Now, though, the post-Mubarak era is both imminent and inevitable – it was so on 25 January – and when it comes, over 80 million Egyptians will remember not that Obama was nuanced and deliberate, but that the United States of America stood against its advent.

The real tragedy of the president's epic mishandling of Egypt is not merely the sceptical-at-best Egypt that will emerge. It's that Egypt is merely the latest episode in a pattern laid down by Barack Obama in the first two years of his presidency. In just two years, he has faced multiple crises of liberty, democracy and the American national interest abroad – and he has failed each test. Even rhetorical support for those seeking freedom, the bare minimum a president can do, is strikingly absent except under duress.

The plain and pathetic reality is that Barack Obama chooses the existing regime over any alternative, and/or against the American ally, every time. Ask the Hondurans who ejected their Chavista president. Ask the Falkland islanders sold out by the Secretary of State Clinton intoning on the "Malvinas". Ask the east European Nato members stripped of a full American deterrent in the name of a Russia "reset". Ask the Tunisians who received not a word of endorsement as they ejected Ben Ali. Ask the Iranians who fought and died for their freedom in the hot summer of 2009.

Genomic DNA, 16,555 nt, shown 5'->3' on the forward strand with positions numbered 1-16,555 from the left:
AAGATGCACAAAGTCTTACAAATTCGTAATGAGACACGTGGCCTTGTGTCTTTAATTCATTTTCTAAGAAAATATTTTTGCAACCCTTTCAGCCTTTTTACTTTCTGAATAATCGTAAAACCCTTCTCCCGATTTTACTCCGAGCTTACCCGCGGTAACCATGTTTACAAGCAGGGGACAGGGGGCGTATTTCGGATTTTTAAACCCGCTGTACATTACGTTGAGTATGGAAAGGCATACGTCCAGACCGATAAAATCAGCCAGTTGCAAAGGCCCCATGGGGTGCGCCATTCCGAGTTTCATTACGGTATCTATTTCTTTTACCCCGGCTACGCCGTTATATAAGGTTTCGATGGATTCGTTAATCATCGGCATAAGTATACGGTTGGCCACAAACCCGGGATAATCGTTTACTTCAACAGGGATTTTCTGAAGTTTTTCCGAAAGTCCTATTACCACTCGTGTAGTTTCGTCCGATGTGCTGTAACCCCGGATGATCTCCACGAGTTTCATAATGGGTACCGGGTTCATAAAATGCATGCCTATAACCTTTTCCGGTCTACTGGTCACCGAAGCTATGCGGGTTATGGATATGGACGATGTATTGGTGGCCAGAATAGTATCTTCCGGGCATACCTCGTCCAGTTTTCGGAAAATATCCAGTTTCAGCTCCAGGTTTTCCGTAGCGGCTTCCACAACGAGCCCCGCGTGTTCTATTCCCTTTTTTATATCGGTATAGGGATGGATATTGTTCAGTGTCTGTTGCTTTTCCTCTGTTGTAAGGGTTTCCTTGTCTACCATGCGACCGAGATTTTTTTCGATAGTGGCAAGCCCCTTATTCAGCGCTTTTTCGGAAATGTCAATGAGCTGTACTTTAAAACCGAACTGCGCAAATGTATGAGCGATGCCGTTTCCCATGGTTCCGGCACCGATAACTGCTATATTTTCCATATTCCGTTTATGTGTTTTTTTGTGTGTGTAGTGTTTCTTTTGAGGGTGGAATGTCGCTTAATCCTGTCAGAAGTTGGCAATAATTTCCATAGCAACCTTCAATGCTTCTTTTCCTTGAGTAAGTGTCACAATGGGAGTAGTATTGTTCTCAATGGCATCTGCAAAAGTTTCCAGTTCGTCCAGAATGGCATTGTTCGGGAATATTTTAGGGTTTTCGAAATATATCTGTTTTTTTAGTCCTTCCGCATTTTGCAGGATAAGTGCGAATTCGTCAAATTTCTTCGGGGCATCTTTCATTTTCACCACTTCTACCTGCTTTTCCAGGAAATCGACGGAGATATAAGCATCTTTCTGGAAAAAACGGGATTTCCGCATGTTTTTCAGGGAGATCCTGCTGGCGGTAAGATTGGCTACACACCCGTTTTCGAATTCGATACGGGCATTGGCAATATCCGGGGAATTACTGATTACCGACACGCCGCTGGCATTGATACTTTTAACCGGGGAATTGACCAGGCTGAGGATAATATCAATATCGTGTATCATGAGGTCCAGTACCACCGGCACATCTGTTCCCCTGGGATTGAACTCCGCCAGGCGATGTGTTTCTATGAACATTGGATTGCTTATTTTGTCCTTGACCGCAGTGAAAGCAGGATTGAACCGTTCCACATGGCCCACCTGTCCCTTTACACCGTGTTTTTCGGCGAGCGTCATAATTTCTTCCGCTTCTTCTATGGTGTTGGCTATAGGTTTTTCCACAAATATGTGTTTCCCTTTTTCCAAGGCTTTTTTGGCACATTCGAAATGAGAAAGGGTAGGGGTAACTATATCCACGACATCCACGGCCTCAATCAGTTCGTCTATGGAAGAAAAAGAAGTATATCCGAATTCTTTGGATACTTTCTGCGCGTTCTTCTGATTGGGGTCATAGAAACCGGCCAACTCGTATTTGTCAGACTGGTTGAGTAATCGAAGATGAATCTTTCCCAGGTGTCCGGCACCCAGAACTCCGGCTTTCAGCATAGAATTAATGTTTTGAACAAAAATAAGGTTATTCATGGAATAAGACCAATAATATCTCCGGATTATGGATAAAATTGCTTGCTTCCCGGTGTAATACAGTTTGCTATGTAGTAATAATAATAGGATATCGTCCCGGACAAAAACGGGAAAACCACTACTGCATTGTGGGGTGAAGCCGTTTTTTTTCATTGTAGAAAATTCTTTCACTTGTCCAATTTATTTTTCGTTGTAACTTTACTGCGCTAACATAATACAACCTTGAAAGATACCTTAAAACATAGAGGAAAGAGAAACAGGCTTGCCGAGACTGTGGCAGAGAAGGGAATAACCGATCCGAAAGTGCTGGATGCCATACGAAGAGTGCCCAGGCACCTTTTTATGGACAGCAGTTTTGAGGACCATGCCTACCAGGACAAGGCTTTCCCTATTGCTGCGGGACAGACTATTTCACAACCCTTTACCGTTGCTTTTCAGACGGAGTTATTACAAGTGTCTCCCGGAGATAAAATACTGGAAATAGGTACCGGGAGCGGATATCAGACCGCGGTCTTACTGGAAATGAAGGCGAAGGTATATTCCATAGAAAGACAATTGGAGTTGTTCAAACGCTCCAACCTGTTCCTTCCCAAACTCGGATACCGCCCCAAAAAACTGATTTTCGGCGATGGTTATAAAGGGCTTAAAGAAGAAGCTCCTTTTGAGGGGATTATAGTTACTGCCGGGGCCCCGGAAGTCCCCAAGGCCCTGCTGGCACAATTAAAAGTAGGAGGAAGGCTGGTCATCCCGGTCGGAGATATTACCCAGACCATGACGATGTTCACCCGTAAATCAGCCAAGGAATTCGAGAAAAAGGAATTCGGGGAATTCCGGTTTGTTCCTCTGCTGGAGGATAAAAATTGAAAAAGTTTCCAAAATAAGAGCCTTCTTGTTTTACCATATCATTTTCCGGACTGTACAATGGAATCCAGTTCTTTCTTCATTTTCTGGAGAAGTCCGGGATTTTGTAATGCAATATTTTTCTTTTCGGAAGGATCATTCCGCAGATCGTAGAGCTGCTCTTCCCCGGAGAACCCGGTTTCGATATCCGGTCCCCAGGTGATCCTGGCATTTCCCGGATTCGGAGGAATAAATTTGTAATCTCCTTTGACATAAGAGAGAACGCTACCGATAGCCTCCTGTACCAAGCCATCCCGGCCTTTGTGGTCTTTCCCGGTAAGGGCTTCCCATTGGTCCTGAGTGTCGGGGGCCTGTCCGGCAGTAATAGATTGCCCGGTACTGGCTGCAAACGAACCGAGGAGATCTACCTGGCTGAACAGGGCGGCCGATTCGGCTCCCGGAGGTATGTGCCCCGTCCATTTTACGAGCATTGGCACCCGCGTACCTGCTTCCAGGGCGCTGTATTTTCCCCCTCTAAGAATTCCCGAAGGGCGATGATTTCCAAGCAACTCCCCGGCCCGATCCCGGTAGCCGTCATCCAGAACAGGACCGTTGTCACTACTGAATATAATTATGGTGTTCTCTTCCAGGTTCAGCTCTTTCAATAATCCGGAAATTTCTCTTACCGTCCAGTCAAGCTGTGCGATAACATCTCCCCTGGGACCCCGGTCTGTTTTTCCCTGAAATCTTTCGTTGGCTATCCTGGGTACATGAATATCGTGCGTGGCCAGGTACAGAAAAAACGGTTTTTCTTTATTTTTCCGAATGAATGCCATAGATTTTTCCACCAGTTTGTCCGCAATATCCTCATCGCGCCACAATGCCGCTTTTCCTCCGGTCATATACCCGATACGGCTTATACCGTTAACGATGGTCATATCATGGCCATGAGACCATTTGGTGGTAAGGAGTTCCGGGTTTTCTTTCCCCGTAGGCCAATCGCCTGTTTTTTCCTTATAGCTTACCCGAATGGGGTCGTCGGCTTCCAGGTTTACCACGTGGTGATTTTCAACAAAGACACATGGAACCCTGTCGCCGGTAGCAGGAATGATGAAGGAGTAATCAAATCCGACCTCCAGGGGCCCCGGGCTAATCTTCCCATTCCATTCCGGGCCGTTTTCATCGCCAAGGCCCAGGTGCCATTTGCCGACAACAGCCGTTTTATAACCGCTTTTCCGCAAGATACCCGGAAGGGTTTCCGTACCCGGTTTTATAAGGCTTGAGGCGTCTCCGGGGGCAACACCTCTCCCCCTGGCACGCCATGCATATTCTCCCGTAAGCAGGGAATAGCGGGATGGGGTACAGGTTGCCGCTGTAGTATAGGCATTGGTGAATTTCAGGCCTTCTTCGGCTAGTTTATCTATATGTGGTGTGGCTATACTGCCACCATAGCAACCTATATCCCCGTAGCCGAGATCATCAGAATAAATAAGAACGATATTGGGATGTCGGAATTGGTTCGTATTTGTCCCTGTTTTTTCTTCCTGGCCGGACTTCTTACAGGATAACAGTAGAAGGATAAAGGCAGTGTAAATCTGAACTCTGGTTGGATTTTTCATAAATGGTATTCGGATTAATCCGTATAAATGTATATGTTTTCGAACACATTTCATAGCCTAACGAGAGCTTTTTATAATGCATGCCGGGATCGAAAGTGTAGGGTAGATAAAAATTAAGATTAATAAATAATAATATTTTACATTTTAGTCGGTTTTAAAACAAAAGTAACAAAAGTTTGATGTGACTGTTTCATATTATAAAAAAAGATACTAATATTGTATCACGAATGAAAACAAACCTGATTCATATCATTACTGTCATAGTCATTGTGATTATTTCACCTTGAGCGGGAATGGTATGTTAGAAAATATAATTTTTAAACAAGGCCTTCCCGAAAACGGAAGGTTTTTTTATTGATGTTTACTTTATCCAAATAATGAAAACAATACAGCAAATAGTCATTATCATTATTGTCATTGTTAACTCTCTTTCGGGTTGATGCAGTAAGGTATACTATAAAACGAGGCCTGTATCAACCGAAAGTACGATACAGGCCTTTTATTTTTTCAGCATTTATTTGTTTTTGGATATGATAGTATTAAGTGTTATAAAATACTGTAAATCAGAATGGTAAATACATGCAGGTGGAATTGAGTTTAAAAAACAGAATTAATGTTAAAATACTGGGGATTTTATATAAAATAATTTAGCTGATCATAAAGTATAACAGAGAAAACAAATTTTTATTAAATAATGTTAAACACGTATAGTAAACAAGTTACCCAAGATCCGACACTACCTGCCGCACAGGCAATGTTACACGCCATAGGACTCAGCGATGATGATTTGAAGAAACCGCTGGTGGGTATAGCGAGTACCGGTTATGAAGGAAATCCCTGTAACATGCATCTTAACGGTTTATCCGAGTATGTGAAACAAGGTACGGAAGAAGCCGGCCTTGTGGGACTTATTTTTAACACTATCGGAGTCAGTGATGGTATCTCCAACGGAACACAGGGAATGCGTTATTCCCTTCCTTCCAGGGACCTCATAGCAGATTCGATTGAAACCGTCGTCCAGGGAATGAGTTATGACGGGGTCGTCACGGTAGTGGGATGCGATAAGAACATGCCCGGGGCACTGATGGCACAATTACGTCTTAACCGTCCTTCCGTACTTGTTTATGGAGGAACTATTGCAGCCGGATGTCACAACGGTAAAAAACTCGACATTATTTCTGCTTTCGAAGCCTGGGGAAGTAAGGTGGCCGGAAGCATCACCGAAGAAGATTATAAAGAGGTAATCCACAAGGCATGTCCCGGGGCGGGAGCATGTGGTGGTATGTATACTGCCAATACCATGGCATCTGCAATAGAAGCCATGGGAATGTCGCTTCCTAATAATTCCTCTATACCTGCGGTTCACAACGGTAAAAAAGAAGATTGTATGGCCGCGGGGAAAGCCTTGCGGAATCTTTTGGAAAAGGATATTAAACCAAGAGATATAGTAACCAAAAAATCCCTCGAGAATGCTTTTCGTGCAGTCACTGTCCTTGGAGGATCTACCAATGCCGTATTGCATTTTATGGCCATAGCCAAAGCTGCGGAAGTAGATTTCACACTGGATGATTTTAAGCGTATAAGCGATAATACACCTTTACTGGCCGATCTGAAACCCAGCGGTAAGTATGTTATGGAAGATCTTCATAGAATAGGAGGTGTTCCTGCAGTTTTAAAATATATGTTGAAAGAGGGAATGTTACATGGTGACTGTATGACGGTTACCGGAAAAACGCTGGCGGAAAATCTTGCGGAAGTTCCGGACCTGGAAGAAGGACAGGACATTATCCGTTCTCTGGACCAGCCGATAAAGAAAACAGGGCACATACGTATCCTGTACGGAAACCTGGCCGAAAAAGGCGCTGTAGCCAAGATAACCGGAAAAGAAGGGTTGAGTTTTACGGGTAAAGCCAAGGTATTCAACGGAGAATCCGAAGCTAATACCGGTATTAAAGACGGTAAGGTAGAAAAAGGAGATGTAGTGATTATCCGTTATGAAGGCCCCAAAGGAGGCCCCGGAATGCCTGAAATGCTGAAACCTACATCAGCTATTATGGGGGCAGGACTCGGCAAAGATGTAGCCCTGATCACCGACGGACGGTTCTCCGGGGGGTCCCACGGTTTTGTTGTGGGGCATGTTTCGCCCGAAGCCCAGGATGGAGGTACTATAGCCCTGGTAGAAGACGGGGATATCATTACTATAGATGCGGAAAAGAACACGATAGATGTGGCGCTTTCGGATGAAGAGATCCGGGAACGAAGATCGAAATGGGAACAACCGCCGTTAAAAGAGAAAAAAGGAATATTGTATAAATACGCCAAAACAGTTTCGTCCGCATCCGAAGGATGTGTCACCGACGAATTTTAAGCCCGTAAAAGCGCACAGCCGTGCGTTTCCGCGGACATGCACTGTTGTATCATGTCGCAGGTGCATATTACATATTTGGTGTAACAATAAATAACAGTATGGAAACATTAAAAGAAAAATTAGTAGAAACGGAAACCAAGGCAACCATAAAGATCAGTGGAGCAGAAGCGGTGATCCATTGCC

Strong
10-02-2011, 06:26 AM
Mean while on tumblr: :sqrolleyes:

ewomack
11-02-2011, 12:36 PM
All I can say is that Mubarak resigning was not what I expected. Now if he just stays resigned and doesn't pull a Bonaparte...

ewomack
11-02-2011, 12:40 PM
Of course, there is this (http://www.bbc.co.uk/news/world-middle-east-12433045), from the BBC:


But the army takeover looks very much like a military coup, our correspondent adds.

The constitution has been breached, he says, because officially it should be the speaker of parliament who takes over, not the army leadership.

Ferre
11-02-2011, 02:09 PM
Egypt was a military dictatorship to begin with, how I read it is that the army pulled out the goons they had working in the government for them and are now considering how they can keep control over those parts of a new democratic system that represents their interests (https://www.cia.gov/) the best while giving the people some sort of civilian democratic parliament.

I'm looking forward to the army's statement #4

Strong
11-02-2011, 02:32 PM
It will be very sobering to wake up tomorrow in Egypt and realise the job has only just been started. The big question is what the military will do, but then that was the question at the start wasn't it.

Time will tell if real freedom is on the cards or whether the military have been playing their own game.

Halo
25-02-2011, 11:58 AM